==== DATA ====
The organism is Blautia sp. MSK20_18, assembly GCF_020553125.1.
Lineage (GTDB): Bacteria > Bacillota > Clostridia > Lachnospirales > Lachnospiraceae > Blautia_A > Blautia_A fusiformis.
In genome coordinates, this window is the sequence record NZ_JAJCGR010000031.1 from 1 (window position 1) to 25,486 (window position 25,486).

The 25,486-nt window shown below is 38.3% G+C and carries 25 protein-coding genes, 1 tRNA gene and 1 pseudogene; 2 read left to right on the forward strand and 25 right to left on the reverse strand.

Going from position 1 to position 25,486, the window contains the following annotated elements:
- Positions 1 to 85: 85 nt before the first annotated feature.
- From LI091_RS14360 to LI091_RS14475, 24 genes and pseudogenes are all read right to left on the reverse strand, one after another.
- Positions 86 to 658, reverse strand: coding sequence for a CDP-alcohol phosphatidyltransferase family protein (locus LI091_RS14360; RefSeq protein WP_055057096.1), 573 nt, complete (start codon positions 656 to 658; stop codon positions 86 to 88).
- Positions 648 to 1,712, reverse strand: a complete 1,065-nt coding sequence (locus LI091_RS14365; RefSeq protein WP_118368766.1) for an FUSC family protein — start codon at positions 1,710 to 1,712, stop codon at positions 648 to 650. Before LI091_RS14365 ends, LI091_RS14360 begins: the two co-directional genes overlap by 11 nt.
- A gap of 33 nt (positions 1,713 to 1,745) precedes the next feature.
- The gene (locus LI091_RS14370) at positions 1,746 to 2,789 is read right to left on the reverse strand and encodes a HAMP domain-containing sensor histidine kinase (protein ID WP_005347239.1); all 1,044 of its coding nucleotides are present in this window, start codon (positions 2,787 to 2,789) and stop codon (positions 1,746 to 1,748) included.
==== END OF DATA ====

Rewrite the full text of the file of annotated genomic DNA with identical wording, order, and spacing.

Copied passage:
The organism is Blautia sp. MSK20_18, assembly GCF_020553125.1.
Lineage (GTDB): Bacteria > Bacillota > Clostridia > Lachnospirales > Lachnospiraceae > Blautia_A > Blautia_A fusiformis.
In genome coordinates, this window is the sequence record NZ_JAJCGR010000031.1 from 1 (window position 1) to 25,486 (window position 25,486).

The 25,486-nt window shown below is 38.3% G+C and carries 25 protein-coding genes, 1 tRNA gene and 1 pseudogene; 2 read left to right on the forward strand and 25 right to left on the reverse strand.

Going from position 1 to position 25,486, the window contains the following annotated elements:
- Positions 1 to 85: 85 nt before the first annotated feature.
- From LI091_RS14360 to LI091_RS14475, 24 genes and pseudogenes are all read right to left on the reverse strand, one after another.
- Positions 86 to 658, reverse strand: coding sequence for a CDP-alcohol phosphatidyltransferase family protein (locus LI091_RS14360; RefSeq protein WP_055057096.1), 573 nt, complete (start codon positions 656 to 658; stop codon positions 86 to 88).
- Positions 648 to 1,712, reverse strand: a complete 1,065-nt coding sequence (locus LI091_RS14365; RefSeq protein WP_118368766.1) for an FUSC family protein — start codon at positions 1,710 to 1,712, stop codon at positions 648 to 650. Before LI091_RS14365 ends, LI091_RS14360 begins: the two co-directional genes overlap by 11 nt.
- A gap of 33 nt (positions 1,713 to 1,745) precedes the next feature.
- The gene (locus LI091_RS14370) at positions 1,746 to 2,789 is read right to left on the reverse strand and encodes a HAMP domain-containing sensor histidine kinase (protein ID WP_005347239.1); all 1,044 of its coding nucleotides are present in this window, start codon (positions 2,787 to 2,789) and stop codon (positions 1,746 to 1,748) included.